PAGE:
By Jack Kim and James Pearson
SEOUL (Reuters) - North Korea will have enough material for about 20 nuclear bombs by the end of this year, with ramped-up uranium enrichment facilities and an existing stockpile of plutonium, according to new assessments by weapons experts.
The North has evaded a decade of U.N. sanctions to develop the uranium enrichment process, enabling it to run an effectively self-sufficient nuclear program that is capable of producing around six nuclear bombs a year, they said.
The true nuclear capability of the isolated and secretive state is impossible to verify. But after Pyongyang conducted its fifth and most powerful nuclear test last week and, according to South Korea, was preparing for another, it appears to have no shortage of material to test with.
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North Korea has an abundance of uranium reserves and has been working covertly for well over a decade on a project to enrich the material to weapons-grade level, the experts say.
That project, believed to have been expanded significantly, is likely the source of up to 150 kilograms (330 pounds) of highly enriched uranium a year, said Siegfried Hecker, a leading expert on the North's nuclear program.
That quantity is enough for roughly six nuclear bombs, Hecker, who toured the North's main Yongbyon nuclear facility in 2010, wrote in a report on the 38 North website of Johns Hopkins University in Washington published on Monday.
Added to an estimated 32- to 54 kilogram plutonium stockpile, the North will have sufficient fissile material for about 20 bombs by the end of 2016, Hecker said.
North Korea said its latest test proved it was capable of mounting a nuclear warhead on a medium-range ballistic missile, but its claims to be able to miniaturize a nuclear device have never been independently verified. [nL3N1BL1ND]
Assessments of the North's plutonium stockpile are generally consistent and believed to be accurate because experts and governments can estimate plutonium production levels from telltale signs of reactor operation in satellite imagery.
South Korean Defence Minister Han Min-koo this year estimated the North's plutonium stockpile at about 40 kilograms.
But Hecker, a former director of the U.S. Los Alamos National Laboratory, where nuclear weapons have been designed, has called North Korea's uranium enrichment program "their new nuclear wildcard," because Western experts do not know how advanced it is.
Jeffrey Lewis of the California-based Middlebury Institute of International Studies said North Korea had an unconstrained source of fissile material, both plutonium from the Yongbyon reactor and highly-enriched uranium from at least one and probably two sites.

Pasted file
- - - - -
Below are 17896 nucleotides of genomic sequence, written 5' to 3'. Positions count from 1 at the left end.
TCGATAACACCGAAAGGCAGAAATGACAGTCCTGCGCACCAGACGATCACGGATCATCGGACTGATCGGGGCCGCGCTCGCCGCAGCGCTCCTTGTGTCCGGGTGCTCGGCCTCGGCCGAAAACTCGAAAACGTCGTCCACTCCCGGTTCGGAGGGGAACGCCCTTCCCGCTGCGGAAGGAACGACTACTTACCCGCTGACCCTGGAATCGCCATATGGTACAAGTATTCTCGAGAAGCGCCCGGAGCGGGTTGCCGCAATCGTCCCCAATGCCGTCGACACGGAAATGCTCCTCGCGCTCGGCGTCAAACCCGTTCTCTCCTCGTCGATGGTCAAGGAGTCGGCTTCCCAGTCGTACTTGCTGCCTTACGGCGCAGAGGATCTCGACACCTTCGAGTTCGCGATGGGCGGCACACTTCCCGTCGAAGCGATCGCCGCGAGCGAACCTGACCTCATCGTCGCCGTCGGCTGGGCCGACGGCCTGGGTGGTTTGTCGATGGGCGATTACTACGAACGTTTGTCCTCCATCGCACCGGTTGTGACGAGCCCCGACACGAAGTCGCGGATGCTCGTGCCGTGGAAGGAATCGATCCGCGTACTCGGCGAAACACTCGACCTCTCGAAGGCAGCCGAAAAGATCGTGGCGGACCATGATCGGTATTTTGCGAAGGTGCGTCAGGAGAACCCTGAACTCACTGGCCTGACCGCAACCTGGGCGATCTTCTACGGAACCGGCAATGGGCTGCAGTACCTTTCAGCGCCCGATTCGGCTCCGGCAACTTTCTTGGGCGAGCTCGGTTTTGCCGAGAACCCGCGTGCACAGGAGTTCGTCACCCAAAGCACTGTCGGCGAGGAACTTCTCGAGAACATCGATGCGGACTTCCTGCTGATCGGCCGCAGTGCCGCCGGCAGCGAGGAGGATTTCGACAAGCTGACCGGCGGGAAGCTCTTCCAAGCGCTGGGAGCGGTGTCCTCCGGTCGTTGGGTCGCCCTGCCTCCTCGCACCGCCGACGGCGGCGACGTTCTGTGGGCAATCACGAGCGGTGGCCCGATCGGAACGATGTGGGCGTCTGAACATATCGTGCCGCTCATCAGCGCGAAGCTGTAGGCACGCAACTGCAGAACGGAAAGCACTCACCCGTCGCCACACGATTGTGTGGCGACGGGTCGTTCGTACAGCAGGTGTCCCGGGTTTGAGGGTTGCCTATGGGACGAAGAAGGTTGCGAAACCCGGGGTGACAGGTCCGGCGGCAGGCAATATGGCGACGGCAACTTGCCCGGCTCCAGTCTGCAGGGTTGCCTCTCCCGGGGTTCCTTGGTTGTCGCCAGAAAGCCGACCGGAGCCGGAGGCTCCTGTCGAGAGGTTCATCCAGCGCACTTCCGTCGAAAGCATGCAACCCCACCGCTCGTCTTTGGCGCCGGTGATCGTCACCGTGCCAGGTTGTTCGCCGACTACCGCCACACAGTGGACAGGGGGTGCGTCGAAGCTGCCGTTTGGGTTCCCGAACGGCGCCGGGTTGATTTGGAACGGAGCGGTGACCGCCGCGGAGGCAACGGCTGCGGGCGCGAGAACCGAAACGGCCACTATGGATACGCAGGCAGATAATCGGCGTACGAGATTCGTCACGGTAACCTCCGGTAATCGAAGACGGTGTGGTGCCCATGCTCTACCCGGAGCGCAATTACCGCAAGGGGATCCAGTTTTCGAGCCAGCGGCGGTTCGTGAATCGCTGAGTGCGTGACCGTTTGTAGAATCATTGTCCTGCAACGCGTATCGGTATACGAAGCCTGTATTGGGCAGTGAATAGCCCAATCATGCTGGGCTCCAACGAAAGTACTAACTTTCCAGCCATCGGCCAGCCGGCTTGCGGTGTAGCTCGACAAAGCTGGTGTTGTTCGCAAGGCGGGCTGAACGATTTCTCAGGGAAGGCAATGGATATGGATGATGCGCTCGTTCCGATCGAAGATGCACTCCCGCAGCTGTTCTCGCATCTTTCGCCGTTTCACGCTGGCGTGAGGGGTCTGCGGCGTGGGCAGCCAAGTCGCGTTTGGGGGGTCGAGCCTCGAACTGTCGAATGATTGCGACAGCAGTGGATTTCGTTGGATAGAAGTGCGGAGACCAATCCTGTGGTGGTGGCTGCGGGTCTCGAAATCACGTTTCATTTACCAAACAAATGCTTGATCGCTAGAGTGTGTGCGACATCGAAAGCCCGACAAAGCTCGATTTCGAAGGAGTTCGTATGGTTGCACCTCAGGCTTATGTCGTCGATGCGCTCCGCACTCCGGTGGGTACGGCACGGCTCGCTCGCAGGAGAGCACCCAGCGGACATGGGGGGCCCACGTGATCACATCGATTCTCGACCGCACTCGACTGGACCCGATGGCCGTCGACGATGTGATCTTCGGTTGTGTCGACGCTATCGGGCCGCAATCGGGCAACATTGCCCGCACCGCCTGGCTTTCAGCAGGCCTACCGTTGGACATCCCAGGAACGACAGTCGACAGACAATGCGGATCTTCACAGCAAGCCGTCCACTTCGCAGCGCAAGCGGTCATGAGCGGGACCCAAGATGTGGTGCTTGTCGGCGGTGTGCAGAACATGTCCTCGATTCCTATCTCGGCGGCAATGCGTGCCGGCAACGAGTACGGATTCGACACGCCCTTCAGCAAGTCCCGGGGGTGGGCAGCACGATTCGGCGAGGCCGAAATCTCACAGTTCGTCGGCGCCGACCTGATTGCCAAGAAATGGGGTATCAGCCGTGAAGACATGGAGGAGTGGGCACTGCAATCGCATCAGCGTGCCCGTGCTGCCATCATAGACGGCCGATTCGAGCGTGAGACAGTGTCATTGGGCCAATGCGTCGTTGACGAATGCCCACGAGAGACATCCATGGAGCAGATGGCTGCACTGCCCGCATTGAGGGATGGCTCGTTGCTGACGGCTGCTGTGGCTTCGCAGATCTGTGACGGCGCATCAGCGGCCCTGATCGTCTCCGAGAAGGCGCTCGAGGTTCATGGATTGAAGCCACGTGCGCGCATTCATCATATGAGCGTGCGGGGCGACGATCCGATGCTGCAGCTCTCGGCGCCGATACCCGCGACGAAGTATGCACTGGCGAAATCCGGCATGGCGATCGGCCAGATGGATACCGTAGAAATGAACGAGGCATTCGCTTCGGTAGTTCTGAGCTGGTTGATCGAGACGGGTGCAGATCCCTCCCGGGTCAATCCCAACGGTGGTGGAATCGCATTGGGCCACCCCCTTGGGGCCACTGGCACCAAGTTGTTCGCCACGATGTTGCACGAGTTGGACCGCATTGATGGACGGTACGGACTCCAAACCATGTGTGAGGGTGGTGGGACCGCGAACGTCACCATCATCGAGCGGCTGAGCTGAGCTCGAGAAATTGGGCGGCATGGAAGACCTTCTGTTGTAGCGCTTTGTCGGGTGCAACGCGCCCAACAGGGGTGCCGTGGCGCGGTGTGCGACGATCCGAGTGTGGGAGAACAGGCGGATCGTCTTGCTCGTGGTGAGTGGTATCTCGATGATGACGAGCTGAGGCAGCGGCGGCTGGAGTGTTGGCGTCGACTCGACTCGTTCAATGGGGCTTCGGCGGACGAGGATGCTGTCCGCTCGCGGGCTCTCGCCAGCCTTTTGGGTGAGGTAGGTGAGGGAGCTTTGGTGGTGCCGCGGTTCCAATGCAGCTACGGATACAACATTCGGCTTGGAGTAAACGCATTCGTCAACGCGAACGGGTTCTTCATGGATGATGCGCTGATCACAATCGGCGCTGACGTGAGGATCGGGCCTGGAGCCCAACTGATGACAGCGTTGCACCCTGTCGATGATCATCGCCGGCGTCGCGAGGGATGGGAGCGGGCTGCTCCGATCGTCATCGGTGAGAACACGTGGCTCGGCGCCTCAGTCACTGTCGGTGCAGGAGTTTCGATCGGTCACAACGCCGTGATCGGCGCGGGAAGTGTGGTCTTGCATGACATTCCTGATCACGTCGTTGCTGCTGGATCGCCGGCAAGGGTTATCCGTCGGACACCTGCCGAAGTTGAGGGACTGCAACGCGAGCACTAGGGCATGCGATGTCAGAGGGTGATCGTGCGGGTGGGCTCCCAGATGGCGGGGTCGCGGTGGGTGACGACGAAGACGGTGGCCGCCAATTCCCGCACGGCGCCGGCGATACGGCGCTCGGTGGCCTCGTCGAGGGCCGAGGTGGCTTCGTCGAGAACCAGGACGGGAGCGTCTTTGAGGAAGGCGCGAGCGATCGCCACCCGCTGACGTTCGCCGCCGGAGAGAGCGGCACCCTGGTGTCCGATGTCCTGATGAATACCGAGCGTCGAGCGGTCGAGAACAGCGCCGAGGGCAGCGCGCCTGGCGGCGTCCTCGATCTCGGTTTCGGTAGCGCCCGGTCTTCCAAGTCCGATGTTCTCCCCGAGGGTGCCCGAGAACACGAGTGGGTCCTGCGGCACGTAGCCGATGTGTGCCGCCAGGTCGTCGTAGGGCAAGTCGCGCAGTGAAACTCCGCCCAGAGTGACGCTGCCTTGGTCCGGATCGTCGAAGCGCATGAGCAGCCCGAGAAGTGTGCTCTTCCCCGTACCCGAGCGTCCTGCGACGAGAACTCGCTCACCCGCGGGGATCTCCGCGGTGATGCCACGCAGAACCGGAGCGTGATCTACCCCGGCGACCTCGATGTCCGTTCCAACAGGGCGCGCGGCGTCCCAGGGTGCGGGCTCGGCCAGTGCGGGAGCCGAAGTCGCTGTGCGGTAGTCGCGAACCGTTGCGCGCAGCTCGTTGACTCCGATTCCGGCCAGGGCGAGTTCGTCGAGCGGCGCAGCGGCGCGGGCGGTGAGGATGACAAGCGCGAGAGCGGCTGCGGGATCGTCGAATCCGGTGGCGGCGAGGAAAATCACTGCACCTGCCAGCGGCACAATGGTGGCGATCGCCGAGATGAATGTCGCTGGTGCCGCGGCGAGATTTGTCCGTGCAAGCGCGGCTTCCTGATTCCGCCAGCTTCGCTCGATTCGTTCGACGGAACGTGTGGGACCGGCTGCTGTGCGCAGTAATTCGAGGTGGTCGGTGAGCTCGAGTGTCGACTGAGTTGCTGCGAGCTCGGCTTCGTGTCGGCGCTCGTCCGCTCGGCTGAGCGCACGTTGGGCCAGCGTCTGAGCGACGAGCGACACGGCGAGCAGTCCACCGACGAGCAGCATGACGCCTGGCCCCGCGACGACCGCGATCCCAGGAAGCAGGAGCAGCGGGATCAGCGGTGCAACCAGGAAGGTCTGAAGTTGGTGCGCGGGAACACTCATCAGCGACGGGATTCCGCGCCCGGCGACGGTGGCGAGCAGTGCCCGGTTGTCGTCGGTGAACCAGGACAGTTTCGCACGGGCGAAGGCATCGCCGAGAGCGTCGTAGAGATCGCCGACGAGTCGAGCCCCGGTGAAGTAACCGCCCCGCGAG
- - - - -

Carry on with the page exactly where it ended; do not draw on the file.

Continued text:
"The primary constraint on its program is gone," Lewis said. Weapons-grade plutonium has to be extracted from spent fuel taken out of reactors and then reprocessed, and therefore would be limited in quantity. A uranium enrichment program greatly boosts production of material for weapons.
The known history of the uranium enrichment project dates to 2003, when the North was confronted by the United States with evidence of a clandestine program to build a facility to enrich uranium with the help of Pakistan.
Former Pakistani President Pervez Musharraf said in his memoirs that A.Q. Khan, the father of that country's nuclear program, transferred two dozen centrifuges to the North and some technical expertise around 1999.
"It was also clear that the suspected Pakistani connection had taken place, as the centrifuge design resembled Pakistan's P-2 centrifuge," Hecker said in a report in May.
Hecker reported being shown around a two-story building in the Yongbyon complex in November 2010 that a North Korean engineer said contained 2,000 centrifuges and a control room Hecker called "astonishingly modern."
By 2009, the North had likely acquired the technology to be able to expand the uranium project indigenously, Joshua Pollack, editor of the U.S.-based Nonproliferation Review, has said.
North Korea has not explicitly admitted to operating the centrifuges to produce weapons-enriched uranium, instead claiming they were intended to generate fuel for a light water reactor it was going to build.
Despite sanctions, by now North Korea is probably largely self-sufficient in operating its nuclear program, although it may still struggle to produce some material and items, Lewis said.
"While we saw this work in Iran, over time countries can adjust to sanctions," he said.
(Editing by Raju Gopalakrishnan)